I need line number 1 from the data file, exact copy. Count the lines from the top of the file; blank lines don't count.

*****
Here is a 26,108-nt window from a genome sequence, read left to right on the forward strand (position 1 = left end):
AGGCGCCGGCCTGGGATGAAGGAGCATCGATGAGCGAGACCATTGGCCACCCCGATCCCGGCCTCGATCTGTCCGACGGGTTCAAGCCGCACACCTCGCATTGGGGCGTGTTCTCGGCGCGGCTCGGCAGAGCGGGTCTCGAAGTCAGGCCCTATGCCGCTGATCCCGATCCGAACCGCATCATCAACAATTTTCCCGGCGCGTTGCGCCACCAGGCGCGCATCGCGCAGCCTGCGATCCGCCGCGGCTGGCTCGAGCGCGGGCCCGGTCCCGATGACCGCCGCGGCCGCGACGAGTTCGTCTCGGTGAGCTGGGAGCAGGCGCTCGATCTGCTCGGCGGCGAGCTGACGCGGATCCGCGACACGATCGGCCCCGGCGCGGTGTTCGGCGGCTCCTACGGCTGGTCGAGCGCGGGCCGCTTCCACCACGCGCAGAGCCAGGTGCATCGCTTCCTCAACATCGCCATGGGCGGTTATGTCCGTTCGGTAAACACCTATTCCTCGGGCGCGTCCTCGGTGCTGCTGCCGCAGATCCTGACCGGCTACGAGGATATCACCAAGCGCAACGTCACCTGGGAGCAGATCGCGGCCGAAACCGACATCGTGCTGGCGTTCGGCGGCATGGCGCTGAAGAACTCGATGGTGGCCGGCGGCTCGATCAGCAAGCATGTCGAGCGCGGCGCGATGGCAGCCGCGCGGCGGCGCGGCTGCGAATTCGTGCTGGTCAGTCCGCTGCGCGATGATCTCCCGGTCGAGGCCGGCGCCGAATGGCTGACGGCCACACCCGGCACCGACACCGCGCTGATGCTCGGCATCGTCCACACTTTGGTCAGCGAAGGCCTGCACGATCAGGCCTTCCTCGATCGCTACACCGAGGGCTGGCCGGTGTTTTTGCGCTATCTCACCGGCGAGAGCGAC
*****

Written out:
Here is a 26,108-nt window from a genome sequence, read left to right on the forward strand (position 1 = left end):